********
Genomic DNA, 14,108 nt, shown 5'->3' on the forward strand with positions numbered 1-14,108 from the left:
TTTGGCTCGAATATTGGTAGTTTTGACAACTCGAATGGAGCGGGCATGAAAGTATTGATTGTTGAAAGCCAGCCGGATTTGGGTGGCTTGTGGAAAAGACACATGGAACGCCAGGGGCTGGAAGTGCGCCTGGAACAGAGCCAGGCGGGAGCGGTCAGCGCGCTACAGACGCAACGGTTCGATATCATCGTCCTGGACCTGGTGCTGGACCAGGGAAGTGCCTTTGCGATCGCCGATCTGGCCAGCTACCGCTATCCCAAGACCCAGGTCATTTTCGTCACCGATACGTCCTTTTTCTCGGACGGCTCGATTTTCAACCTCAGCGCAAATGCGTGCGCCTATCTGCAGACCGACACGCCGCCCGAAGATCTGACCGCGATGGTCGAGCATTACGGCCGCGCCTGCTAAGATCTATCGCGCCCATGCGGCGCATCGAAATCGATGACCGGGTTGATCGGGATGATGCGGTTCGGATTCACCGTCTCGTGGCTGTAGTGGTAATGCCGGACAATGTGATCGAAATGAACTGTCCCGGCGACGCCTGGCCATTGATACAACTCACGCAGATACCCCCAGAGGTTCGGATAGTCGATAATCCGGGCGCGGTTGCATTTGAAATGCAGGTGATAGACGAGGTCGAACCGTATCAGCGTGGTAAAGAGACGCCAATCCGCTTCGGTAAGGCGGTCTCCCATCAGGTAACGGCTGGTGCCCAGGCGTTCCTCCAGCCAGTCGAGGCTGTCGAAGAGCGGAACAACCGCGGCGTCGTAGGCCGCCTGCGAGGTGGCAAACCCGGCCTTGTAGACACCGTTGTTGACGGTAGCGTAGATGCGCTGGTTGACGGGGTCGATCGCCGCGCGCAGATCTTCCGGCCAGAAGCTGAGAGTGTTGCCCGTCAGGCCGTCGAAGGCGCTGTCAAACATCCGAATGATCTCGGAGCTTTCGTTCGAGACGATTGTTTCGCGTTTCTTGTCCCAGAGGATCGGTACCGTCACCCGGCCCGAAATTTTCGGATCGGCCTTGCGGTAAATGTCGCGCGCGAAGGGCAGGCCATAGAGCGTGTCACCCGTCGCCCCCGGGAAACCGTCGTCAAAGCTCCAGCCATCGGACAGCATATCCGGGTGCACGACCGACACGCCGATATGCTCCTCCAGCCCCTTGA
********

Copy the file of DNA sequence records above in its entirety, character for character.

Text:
Genomic DNA, 14,108 nt, shown 5'->3' on the forward strand with positions numbered 1-14,108 from the left:
TTTGGCTCGAATATTGGTAGTTTTGACAACTCGAATGGAGCGGGCATGAAAGTATTGATTGTTGAAAGCCAGCCGGATTTGGGTGGCTTGTGGAAAAGACACATGGAACGCCAGGGGCTGGAAGTGCGCCTGGAACAGAGCCAGGCGGGAGCGGTCAGCGCGCTACAGACGCAACGGTTCGATATCATCGTCCTGGACCTGGTGCTGGACCAGGGAAGTGCCTTTGCGATCGCCGATCTGGCCAGCTACCGCTATCCCAAGACCCAGGTCATTTTCGTCACCGATACGTCCTTTTTCTCGGACGGCTCGATTTTCAACCTCAGCGCAAATGCGTGCGCCTATCTGCAGACCGACACGCCGCCCGAAGATCTGACCGCGATGGTCGAGCATTACGGCCGCGCCTGCTAAGATCTATCGCGCCCATGCGGCGCATCGAAATCGATGACCGGGTTGATCGGGATGATGCGGTTCGGATTCACCGTCTCGTGGCTGTAGTGGTAATGCCGGACAATGTGATCGAAATGAACTGTCCCGGCGACGCCTGGCCATTGATACAACTCACGCAGATACCCCCAGAGGTTCGGATAGTCGATAATCCGGGCGCGGTTGCATTTGAAATGCAGGTGATAGACGAGGTCGAACCGTATCAGCGTGGTAAAGAGACGCCAATCCGCTTCGGTAAGGCGGTCTCCCATCAGGTAACGGCTGGTGCCCAGGCGTTCCTCCAGCCAGTCGAGGCTGTCGAAGAGCGGAACAACCGCGGCGTCGTAGGCCGCCTGCGAGGTGGCAAACCCGGCCTTGTAGACACCGTTGTTGACGGTAGCGTAGATGCGCTGGTTGACGGGGTCGATCGCCGCGCGCAGATCTTCCGGCCAGAAGCTGAGAGTGTTGCCCGTCAGGCCGTCGAAGGCGCTGTCAAACATCCGAATGATCTCGGAGCTTTCGTTCGAGACGATTGTTTCGCGTTTCTTGTCCCAGAGGATCGGTACCGTCACCCGGCCCGAAATTTTCGGATCGGCCTTGCGGTAAATGTCGCGCGCGAAGGGCAGGCCATAGAGCGTGTCACCCGTCGCCCCCGGGAAACCGTCGTCAAAGCTCCAGCCATCGGACAGCATATCCGGGTGCACGACCGACACGCCGATATGCTCCTCCAGCCCCTTGA